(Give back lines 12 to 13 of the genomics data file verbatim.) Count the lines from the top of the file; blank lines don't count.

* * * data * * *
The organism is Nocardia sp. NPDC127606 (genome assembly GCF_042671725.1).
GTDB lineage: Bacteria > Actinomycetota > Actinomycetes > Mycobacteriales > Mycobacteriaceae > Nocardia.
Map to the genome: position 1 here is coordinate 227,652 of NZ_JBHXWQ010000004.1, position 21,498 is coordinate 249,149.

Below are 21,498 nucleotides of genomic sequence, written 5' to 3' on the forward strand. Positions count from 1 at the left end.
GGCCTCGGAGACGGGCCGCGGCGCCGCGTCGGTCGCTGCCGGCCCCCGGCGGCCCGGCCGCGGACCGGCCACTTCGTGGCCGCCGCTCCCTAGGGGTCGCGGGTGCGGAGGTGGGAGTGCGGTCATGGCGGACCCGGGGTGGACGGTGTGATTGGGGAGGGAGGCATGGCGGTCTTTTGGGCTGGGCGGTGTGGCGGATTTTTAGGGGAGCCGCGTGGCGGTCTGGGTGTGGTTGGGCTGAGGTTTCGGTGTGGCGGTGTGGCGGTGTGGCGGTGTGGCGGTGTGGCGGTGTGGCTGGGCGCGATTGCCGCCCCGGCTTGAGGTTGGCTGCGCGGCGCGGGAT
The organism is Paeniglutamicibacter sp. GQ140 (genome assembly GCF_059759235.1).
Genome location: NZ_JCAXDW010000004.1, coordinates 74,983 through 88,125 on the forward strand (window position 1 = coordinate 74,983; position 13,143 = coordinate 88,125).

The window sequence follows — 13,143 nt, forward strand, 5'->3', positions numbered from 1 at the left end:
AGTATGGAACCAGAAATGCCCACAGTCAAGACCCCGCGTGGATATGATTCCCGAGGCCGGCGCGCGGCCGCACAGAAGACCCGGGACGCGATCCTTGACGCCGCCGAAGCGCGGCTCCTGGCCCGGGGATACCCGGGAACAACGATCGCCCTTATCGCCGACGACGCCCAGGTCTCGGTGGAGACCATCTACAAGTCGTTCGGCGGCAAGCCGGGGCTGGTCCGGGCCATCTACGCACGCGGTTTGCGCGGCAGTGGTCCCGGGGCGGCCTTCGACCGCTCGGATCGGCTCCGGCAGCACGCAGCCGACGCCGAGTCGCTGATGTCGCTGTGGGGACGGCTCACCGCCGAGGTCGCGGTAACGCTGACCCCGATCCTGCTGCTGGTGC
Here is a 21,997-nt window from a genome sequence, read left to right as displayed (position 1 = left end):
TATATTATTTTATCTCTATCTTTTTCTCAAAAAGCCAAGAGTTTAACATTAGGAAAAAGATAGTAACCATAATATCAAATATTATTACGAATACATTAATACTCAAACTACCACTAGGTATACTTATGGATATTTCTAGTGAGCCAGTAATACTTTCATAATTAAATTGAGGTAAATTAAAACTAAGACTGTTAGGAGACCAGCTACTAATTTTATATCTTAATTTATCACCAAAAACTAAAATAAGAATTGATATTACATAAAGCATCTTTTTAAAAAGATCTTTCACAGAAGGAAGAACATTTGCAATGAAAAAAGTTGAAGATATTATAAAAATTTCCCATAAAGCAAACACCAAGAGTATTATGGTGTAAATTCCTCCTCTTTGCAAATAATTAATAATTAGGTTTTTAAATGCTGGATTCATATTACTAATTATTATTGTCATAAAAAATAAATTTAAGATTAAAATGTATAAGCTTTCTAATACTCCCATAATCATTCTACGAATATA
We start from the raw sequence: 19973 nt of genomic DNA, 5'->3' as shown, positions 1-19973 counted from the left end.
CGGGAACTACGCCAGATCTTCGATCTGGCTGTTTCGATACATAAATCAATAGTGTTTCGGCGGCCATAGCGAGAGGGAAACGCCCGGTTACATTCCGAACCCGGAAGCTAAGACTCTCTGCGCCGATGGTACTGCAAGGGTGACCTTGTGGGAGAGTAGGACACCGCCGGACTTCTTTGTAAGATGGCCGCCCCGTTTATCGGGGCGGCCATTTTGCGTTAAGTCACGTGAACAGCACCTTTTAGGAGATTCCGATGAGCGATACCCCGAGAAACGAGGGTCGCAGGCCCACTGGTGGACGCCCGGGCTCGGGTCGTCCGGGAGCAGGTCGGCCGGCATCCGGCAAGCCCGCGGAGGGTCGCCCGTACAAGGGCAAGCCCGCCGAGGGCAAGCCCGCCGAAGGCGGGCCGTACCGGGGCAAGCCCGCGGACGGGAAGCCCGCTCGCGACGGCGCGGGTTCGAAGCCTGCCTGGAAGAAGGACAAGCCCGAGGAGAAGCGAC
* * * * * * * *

We start from the raw sequence: 19973 nt of genomic DNA, 5'->3' as shown, positions 1-19973 counted from the left end.
CGGGAACTACGCCAGATCTTCGATCTGGCTGTTTCGATACATAAATCAATAGTGTTTCGGCGGCCATAGCGAGAGGGAAACGCCCGGTTACATTCCGAACCCGGAAGCTAAGACTCTCTGCGCCGATGGTACTGCAAGGGTGACCTTGTGGGAGAGTAGGACACCGCCGGACTTCTTTGTAAGATGGCCGCCCCGTTTATCGGGGCGGCCATTTTGCGTTAAGTCACGTGAACAGCACCTTTTAGGAGATTCCGATGAGCGATACCCCGAGAAACGAGGGTCGCAGGCCCACTGGTGGACGCCCGGGCTCGGGTCGTCCGGGAGCAGGTCGGCCGGCATCCGGCAAGCCCGCGGAGGGTCGCCCGTACAAGGGCAAGCCCGCCGAGGGCAAGCCCGCCGAAGGCGGGCCGTACCGGGGCAAGCCCGCGGACGGGAAGCCCGCTCGCGACGGCGCGGGTTCGAAGCCTGCCTGGAAGAAGGACAAGCCCGAGGAGAAGCGAC